challenge of this decade and possibly the next century.  The
Commission itself believes there is insufficient awareness of the
grave risks Defense faces in this arena. 

We recognize that no organization can anticipate all potential
vulnerabilities, and even if one could, it may not be cost-effective
to implement every measure available to ensure protection.  However,
Defense can take some basic steps to vastly improve its position
against attackers.  These steps include strengthening (1) computer
security policies and procedures, (2) security training and staffing,
and (3) detection and reaction programs.  Since the level of
protection varies from installation-to-installation, the need for
corrective measures should be assessed on a case-by-case basis by
comparing the value and sensitivity of information with the cost of
protecting it and by considering the entire infrastructure. 

---------------------------------------------------------- Chapter 4:2

To better focus management attention on the Department's increasing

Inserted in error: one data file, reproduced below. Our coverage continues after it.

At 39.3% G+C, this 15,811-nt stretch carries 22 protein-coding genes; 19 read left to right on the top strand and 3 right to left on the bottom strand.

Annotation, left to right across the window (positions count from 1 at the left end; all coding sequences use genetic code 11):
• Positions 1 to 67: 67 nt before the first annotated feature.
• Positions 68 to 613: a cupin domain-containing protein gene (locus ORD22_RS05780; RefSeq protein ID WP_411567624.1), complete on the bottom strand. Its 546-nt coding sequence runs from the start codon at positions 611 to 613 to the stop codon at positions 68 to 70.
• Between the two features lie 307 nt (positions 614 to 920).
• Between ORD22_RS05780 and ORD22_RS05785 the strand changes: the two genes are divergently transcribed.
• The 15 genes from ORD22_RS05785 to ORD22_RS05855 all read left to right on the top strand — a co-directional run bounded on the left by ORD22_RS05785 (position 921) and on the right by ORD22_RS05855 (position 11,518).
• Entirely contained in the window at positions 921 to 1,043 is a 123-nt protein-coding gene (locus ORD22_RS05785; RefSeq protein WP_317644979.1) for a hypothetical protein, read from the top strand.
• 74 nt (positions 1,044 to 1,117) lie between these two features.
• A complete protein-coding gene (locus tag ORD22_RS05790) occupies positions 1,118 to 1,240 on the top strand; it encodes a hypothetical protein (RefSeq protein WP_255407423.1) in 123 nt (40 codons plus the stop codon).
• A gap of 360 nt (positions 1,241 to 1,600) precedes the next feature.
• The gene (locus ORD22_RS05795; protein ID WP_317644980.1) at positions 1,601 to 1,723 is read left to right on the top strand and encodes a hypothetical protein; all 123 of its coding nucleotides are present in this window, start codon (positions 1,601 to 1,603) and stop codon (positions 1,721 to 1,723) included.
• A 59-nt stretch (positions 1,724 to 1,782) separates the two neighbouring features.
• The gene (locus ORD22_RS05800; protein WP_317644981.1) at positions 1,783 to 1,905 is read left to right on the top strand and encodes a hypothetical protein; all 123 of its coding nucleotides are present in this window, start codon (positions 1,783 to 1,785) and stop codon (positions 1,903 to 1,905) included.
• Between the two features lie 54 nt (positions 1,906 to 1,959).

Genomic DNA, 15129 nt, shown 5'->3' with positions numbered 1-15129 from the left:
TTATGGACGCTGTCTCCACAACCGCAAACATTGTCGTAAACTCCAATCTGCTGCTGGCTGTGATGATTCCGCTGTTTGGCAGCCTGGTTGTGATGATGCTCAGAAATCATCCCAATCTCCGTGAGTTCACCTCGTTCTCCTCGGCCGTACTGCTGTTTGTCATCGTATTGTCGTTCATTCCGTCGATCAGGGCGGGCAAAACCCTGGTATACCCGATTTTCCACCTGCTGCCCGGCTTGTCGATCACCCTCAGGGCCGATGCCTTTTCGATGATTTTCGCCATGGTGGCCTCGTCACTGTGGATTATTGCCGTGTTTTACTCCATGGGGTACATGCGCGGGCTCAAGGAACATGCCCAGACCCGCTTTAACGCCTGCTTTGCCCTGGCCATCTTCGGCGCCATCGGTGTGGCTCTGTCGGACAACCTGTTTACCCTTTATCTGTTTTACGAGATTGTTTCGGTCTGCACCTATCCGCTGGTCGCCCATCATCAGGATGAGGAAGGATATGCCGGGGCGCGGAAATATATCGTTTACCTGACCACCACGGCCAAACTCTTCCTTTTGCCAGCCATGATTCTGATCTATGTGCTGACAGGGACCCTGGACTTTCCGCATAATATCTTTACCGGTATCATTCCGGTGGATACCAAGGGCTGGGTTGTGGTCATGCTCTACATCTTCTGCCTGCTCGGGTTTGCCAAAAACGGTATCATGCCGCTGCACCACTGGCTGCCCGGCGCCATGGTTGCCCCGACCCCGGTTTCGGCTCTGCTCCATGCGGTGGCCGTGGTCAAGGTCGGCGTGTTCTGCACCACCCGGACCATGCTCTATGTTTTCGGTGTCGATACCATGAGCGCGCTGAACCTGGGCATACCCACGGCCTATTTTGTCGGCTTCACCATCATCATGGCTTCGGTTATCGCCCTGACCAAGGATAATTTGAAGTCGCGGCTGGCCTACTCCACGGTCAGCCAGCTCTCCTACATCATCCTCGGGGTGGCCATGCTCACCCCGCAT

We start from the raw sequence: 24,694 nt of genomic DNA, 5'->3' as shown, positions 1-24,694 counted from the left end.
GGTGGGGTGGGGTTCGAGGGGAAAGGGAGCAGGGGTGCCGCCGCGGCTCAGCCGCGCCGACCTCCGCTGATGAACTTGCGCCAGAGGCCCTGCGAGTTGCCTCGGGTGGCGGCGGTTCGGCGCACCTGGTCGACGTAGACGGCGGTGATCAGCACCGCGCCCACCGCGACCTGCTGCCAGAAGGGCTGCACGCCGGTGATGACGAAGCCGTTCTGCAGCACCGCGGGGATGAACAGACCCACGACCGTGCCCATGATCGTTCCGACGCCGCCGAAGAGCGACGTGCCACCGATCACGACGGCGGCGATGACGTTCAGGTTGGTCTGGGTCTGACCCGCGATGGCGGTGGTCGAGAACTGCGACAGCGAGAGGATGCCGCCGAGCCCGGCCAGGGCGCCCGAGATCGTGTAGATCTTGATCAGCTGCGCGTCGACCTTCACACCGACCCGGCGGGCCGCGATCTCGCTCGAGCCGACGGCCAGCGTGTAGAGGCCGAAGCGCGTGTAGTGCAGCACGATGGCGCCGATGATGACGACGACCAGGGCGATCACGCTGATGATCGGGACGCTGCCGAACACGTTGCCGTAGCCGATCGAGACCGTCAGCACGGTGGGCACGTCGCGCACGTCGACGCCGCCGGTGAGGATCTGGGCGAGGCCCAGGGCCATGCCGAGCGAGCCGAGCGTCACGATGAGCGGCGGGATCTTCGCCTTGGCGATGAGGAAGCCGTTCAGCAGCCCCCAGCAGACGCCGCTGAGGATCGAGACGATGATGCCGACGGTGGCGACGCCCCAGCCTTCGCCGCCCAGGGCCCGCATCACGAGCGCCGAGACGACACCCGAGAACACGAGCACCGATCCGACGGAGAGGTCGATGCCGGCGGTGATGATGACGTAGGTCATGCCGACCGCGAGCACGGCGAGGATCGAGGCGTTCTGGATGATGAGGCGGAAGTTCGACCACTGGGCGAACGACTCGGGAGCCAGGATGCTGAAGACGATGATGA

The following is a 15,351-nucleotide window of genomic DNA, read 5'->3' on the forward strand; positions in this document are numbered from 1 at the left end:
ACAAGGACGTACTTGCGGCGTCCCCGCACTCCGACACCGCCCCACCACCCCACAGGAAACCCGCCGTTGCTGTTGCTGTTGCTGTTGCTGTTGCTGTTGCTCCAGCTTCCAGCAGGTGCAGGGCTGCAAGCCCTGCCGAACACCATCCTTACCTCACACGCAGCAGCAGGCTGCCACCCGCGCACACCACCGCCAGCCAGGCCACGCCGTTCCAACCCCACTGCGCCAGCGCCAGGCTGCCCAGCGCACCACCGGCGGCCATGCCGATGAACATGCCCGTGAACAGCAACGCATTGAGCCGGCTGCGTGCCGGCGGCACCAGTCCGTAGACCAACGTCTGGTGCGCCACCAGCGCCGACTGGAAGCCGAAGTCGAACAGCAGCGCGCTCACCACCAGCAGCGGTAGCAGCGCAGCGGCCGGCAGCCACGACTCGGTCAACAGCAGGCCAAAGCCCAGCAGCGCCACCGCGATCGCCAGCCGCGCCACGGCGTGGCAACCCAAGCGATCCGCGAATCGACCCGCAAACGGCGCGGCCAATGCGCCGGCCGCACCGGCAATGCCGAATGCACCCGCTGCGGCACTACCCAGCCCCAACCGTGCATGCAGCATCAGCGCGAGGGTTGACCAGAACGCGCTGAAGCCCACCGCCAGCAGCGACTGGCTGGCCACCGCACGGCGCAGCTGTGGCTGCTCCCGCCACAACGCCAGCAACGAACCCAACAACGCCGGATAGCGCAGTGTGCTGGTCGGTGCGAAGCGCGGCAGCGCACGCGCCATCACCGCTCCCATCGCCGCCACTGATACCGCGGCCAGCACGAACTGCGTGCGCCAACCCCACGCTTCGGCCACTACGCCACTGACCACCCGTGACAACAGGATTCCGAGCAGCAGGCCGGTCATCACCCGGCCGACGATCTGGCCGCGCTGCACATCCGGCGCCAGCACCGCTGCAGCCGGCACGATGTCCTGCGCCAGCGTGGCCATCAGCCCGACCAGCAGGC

computer security threat and to ensure that a higher priority and
sufficient resources are devoted to addressing this problem, we
recommend that at a minimum the Secretary of Defense strengthen the
Department's information systems security program by

  -- developing departmentwide policies for preventing, detecting,
     and responding to attacks on Defense information systems,
     including mandating that (1) all security incidents be reported
     within the Department, (2) risk assessments be performed
     routinely to determine vulnerability to attacks and intrusions,
     (3) vulnerabilities and deficiencies be expeditiously corrected
     as they are identified, and (4) damage from intrusions be
     expeditiously assessed to ensure the integrity of data and